What is it about ideological free marketeers and their shaky relationship with the facts? Everyone likes markets and free exchange is one of the best manifestations of human co-operation there is – so why tell lies about their limitations and the infrastructure required to make them work for our benefit?
Sam Bowman of the Adam Smith Institute is keen to adapt the often pejorative label of ‘neoliberalism’ to his cheery brand of paid-for market propaganda, and promotes it under this banner in an article in the online i newspaper. He defines a neoliberal as
For most of us, it’s a great boon to live in a world in which travel between even distant parts is relatively cheap and takes hours rather than days, weeks or months. We can visit, explore and learn about places and people we never could have done only 40 years ago. More than that, if things are difficult for us at home this gives us the option to try our fortune elsewhere where resources, attitudes and the style of governance may suit us better.
Is there are approaches which are systematically superior to others then it is entirely to be expected that people finding themselves where these are sub-optimal will, if they are courageous and determined enough, seek to move to those where things are better. In Western Europe and North America we regard ourselves as fortunate in having considerable freedom to say, do and trade what we wish. We think of these as rights to which most global citizens aspire. If we are right about this we must expect the arrival of people from abroad at our ports and airports who would like to live and work in our countries. Continue reading Bad Targets for Policy 2: Immigration→
This is the first blog in a two-part series on ‘Bad Targets for Policy’. The second in the series will be on immigration.
We’ve seen a lot of focus on the ‘costing’ of policies in the parties’ manifestos for the forthcoming UK election. But we must remember that money is only a means of keeping account. Accounts are important but they are not reality. An account of debt is important, but it is not a physical reality. When a government has a debt in its own currency which only it (or its institutions) can issue, its obligations are important but not physically binding. They are not even legally binding, since the debt can be devalued virtually to zero by inflation. It follows that the real implications of government debt are not simply consequences of current government spending and taxation and the gap between them. Indeed these may be among the least important causes.
The real consequences of government debt result from the physical burden implied by the future obligation to transfer some control over a portion of real goods and services from the state to holders of the issued debt, either as interest or in repayment of capital. That debt in the nominal quantity of the national currency (the total amount in pounds or dollars say) is only a starting point. Inflation changes the relationship between that number and the obligation in real goods and services; the changing size of the national economy alters the ability to fulfill a fixed obligation. Continue reading Bad Targets for Policy 1: Government Debt→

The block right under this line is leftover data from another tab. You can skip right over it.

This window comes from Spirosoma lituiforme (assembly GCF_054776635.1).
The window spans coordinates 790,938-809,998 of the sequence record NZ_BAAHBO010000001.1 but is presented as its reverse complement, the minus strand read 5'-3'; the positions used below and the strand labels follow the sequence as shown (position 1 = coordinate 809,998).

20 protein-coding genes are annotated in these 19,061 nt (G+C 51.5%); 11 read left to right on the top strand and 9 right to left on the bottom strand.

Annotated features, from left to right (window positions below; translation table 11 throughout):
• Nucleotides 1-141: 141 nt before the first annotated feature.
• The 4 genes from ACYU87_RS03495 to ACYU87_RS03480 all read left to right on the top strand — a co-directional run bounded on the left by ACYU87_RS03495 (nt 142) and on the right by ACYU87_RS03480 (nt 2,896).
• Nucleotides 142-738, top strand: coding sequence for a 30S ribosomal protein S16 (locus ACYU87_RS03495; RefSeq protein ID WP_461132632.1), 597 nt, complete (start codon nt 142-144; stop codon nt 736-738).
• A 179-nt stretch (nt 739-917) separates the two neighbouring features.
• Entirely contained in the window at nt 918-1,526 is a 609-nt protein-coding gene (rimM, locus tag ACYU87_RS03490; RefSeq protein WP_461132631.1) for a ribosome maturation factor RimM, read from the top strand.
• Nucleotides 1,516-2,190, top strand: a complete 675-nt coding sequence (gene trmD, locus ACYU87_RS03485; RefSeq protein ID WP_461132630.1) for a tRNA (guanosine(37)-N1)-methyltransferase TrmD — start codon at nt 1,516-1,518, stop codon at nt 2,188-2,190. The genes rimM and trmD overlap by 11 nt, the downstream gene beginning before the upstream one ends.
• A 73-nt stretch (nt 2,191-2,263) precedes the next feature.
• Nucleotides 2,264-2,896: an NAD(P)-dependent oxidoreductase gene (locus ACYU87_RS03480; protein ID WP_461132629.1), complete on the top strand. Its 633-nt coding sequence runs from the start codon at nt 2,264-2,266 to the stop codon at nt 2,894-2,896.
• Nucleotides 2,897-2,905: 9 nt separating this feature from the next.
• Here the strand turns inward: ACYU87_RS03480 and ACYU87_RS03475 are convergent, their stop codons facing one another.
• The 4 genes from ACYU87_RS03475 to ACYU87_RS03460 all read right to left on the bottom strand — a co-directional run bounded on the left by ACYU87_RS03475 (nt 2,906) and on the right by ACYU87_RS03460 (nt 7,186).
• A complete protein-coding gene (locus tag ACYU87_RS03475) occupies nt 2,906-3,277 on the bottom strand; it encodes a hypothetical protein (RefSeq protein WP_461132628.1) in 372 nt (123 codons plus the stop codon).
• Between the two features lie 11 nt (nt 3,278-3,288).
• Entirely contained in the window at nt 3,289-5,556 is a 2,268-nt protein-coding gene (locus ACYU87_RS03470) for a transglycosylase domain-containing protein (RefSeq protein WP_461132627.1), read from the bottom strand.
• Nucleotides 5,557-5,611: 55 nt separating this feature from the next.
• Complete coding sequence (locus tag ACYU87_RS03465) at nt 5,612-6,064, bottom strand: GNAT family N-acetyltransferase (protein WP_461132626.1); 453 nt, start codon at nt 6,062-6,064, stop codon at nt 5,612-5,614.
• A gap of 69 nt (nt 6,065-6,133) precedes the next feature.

Having recently had the opportunity to visit China and combine that with some reading about the country, I’ve come away with some inevitably fairly superficial thoughts about how the Chinese and the West do things differently. While the Chinese government sets limits on voiced or organised challenges to the Communist Party’s control of the country, it seems that most Chinese are able to pretty much get on with their lives as they wish. Having visited the great open spaces at the centre of London, Paris, New York, Berlin and Madrid, it felt disturbing to be shooed off Tiananmen Square at dusk, but otherwise despite the presence of police and soldiers at nearly every turn in central Beijing, I felt able to move around and take photographs pretty much as elsewhere.
I suspect the vast politically apathetic majority of Westerners would feel no restriction of their freedom under the Chinese regime. If the rise of Donald Trump and apparently popular strongmen such as Russia’s Vladimir Putin and Turkey’s Recep Tayyip Erdo?an, along with Brexit, show that the ability to vote is not enough to sustain government by reason then Mao Zedong’s Great Leap Forward and Cultural Revolution show that the lack of a democratic buffer leads to the deaths of millions.
I attended a fascinating meeting last weekend arranged by the East Midlands ‘Blue Labour’* group on the theme of ‘How Do We Champion the Cause of the Working Class?’ There was a panel of academics, journalists and local Labour politicians. I am interested in Blue Labour’s approach because they are the only group within Labour that seems to have a coherent view of how to remodel the economy away from the dominance of financialised capitalism without returning to widespread nationalisation. The essence of this view is that goods and service provision should be based less on anonymous (usually monetary) transactions and more on the basis of relationships. This implies an expansion of co-operative, mutual and stakeholder businesses, and more regional and community input into local, social and health services. I have myself written about why this is important.Continue reading Blue Labour, Relationships and Free Movement→